5 stars – Real potential at the intersection of education, intelligence, and research
American Herald Tribune, 3 July 2018
Robert M Gates, A Passion for Leadership: Lessons on Change and Reform From Fifty Years of Public Service (Alfred A. Knopf, 2016), 256 pages, $15:86, ISBN-13 978-0307959492.
This book was not written by the Robert Gates that I remember – sniffing with disdain on the topic of open sources when we spoke together at the French General Staff Conference on Waging War and Peace in the 21st Century in 1995; and this book was certainly not written by the Robert Gates that Mel Goodman and many others have described as deceptive, egoistical, imperial, and toxic. There are however enough self-effacing notes sprinkled across the book to persuade me that the author has learned from his earlier mistakes.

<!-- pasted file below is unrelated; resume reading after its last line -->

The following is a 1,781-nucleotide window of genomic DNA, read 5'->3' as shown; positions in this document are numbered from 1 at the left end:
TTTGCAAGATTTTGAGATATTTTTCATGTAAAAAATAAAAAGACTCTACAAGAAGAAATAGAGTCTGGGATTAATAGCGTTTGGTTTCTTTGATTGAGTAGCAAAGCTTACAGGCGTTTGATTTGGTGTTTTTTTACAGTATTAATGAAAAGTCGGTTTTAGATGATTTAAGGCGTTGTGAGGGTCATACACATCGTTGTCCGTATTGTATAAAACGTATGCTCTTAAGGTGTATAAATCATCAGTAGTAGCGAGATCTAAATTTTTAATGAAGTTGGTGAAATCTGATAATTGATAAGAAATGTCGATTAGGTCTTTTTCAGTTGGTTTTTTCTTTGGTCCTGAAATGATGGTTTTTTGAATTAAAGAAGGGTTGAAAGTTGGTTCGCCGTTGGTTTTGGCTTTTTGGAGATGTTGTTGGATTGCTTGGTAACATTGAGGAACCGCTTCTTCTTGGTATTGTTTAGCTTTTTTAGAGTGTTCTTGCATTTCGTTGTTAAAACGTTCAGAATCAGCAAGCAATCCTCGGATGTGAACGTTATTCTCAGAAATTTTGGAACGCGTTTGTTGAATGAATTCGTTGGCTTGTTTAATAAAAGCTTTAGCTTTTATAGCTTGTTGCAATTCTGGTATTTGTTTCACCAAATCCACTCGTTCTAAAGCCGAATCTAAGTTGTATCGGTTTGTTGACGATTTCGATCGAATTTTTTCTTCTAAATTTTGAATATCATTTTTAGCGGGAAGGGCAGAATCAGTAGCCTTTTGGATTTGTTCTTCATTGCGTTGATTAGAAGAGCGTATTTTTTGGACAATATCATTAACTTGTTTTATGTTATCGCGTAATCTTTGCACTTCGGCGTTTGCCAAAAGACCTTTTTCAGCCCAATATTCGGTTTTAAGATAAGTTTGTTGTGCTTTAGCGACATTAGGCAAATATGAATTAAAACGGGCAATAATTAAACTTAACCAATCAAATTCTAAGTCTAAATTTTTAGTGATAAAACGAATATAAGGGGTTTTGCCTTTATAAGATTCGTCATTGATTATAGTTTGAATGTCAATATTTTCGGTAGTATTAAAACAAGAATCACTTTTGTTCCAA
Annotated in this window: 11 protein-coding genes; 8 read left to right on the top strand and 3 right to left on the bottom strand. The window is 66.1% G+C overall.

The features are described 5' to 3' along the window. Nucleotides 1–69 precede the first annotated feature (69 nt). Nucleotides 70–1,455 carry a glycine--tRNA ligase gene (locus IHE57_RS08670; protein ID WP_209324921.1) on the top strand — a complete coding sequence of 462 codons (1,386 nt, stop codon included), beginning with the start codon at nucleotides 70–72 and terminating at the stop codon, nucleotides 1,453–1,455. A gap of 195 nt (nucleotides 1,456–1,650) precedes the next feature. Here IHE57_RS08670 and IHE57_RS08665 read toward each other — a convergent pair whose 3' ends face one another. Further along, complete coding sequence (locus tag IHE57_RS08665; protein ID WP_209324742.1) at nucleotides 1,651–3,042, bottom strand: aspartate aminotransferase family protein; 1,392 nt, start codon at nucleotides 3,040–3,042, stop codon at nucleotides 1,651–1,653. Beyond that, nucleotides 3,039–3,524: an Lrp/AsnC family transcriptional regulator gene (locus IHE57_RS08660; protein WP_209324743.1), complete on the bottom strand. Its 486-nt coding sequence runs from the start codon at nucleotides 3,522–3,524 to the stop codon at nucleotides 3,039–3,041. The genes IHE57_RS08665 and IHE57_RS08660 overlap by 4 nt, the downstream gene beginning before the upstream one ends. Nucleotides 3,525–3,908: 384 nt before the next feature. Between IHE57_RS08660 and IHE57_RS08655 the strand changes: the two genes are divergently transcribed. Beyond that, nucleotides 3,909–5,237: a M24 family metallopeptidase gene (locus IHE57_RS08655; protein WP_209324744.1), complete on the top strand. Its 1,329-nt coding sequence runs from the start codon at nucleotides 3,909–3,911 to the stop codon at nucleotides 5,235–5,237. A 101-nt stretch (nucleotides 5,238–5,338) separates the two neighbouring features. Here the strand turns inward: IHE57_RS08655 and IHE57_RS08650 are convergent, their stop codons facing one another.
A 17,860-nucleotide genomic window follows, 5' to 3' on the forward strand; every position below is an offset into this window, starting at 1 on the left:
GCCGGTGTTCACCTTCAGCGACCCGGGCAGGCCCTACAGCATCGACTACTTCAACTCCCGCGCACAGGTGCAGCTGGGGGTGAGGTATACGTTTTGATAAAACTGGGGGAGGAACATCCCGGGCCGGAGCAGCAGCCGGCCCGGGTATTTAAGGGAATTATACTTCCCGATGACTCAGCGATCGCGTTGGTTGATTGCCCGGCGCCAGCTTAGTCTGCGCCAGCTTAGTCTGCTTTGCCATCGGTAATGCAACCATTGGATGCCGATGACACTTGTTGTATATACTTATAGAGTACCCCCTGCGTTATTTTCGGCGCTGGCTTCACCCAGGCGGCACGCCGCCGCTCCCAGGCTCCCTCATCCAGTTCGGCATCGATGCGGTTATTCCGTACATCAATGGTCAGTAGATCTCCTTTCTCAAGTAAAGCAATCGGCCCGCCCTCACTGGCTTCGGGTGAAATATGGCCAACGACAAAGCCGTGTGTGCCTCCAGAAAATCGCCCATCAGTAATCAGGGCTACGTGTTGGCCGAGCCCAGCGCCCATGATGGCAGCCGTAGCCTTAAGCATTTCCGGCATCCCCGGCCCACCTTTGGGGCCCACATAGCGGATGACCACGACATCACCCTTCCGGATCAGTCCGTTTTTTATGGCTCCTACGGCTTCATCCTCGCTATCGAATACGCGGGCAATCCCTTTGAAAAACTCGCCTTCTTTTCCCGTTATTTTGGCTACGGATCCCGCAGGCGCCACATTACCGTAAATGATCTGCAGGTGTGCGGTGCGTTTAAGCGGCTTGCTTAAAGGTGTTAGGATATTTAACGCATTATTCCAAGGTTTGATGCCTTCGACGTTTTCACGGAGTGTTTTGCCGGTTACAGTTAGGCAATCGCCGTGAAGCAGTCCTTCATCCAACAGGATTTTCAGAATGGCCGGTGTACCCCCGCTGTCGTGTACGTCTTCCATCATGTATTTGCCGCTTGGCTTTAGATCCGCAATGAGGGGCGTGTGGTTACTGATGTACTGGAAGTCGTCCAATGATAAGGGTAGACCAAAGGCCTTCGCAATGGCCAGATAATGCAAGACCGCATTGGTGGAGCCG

This book was written by the Robert Gates who has evolved – much as Robert McNamara and William Colby evolved after leaving their major leadership roles as Secretary of Defense and Director of Central Intelligence. This book reflects a wealth of pragmatic lessons learned, and a clear mastery of process across four distinct cultures – from the pandering common to the Office of the Presidency to the culture of secrecy at the Central Intelligence Agency (CIA) to the cultural and economic disorder associated with politicians using administrators to marginalize faculty at a great university, to the corruption, dysfunctionality, and waste inherent in the Department of Defense (DoD).